Infrequently observed at Verloren Valei, the Basuto Skolly or Basuto magpie has a somewhat disreputable reputation, as its name implies.
By Justin Bode
Thestor basutus, Basuto Skolly or Basoetoe Skollie, is the most widely distributed species in its genus. While most of the genus is found only In the Western Cape, this species is found from the Eastern Cape and northwards.
It is the only species of the genus that is not endemic to South Africa.
The Basuto Skolly would appear to be rare at Verloren Valei, with only two records from the reserve recorded on LepiMap. The most recent of these dates from January 1992.
Adult Skollies lack a functioning proboscis and therefore do not frequent flowers and all their energy needs to be stored up in their larval stage. In their larval stage, they are fed by the so-called pugnacious ant, Anoplolepis custodiens, so their eggs are generally laid in soil or on rocks or vegetation (live or dead) close to ants’ nests or trails. The larvae of Basutu Skolly are hemipterophagous (feed on blood) in the first three instars. A 2nd instar of Basuto Skolly has been observed to feed in nature on an immature psyllid (plant lice). It is considered that 1st and 3rd instars are similarly predatory but in later instars they are probably fed directly by their host ants by trophallaxis (mouth to mouth feeding).
Trophallaxis is the transfer of food or other fluids among members of a community through mouth-to-mouth or mouth-to-anus feeding. Apart from the transfer of nutrients, it is also thought to act as a way of communicating and building community bonds. It is used by some birds, gray wolves, vampire bats and is most highly developed in social insects like ants.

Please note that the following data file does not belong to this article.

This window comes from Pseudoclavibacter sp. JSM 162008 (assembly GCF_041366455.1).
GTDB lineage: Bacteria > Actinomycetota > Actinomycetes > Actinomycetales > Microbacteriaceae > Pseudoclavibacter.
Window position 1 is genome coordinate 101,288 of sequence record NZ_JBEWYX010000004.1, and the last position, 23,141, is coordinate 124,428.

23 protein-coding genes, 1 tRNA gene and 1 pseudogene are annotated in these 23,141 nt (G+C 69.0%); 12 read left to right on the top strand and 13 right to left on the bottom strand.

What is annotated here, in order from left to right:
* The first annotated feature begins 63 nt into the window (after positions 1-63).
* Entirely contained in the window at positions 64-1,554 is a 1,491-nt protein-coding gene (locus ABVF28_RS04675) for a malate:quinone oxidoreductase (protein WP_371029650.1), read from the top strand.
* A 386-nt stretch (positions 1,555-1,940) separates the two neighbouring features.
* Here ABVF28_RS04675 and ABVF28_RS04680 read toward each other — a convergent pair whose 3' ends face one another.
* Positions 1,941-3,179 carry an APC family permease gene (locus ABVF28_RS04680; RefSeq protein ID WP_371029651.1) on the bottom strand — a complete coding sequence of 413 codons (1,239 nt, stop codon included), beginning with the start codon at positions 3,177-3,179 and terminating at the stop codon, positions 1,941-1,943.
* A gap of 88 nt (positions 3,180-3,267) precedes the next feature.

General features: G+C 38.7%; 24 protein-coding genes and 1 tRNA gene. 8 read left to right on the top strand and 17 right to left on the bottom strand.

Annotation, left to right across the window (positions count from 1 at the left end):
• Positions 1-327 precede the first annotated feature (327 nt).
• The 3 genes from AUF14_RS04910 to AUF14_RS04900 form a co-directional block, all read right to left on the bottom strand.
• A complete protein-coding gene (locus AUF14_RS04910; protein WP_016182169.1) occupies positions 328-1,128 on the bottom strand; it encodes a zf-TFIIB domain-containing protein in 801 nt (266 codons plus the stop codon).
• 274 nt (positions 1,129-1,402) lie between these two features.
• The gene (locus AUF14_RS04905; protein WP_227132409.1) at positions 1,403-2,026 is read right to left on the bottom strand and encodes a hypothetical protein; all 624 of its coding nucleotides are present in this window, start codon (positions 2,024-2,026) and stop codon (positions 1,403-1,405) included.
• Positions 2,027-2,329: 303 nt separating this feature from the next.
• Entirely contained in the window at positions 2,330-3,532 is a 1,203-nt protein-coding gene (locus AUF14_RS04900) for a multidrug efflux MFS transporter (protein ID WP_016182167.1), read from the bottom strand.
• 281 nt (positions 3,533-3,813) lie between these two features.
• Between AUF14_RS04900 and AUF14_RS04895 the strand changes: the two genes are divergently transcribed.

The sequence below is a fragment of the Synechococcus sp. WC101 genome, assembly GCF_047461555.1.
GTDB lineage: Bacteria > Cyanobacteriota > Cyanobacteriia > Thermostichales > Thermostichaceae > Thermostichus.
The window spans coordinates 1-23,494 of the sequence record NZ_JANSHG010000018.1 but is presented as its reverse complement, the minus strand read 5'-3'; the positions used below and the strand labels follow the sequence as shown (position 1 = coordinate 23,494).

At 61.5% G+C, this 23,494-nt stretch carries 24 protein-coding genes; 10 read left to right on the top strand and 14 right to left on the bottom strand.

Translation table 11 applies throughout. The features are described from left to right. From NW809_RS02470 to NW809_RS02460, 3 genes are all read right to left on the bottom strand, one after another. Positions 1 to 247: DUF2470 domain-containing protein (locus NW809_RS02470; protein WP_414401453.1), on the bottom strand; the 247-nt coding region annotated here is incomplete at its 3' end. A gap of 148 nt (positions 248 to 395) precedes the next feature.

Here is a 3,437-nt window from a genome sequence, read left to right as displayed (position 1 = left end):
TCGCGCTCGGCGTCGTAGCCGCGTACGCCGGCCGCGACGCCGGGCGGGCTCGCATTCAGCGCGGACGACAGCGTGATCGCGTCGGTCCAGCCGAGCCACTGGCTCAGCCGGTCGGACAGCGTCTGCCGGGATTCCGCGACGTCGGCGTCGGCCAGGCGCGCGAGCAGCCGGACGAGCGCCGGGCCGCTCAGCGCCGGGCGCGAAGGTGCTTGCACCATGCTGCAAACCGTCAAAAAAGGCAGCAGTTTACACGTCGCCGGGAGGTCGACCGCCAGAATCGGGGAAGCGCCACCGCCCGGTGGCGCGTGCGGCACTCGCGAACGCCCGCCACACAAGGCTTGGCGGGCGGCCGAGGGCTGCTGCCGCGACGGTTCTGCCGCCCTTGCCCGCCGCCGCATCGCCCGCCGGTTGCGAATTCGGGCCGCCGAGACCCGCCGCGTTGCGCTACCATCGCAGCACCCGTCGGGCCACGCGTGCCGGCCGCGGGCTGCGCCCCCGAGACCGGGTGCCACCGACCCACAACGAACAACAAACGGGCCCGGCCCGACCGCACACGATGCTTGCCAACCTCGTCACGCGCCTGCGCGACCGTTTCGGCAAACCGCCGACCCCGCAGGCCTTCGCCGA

In this instance, the butterflies are effectively parasitic. It would appear that, like a cuckoo, the Basuto Skolly has adapted to provide a way of fooling the ants to provide food.
In Greek mythology Thesor was a Trojan, and it can be assumed the genus derives its name from it being a “Trojan Horse” in the ants’ nest.
Thestor basutus is usually found in small colonies close to Anoplolepis host ants, but some Cape Mountain species may number in the hundreds.
The flight is slow and close to the ground. When disturbed, however, they can put on a considerable turn of speed. The male perches on ground or low vegetation, chasing after intruders while the female are more sedentary and skulking.
They are double brooded are and on the wing in October and November and in February to April.
MC Williams, Afrotropical Butterflies, www.metamorphosis.org.za, February 2022
S Woodhall, Field Guide to Butterflies of South Africa. Struik, Cape Town, 2020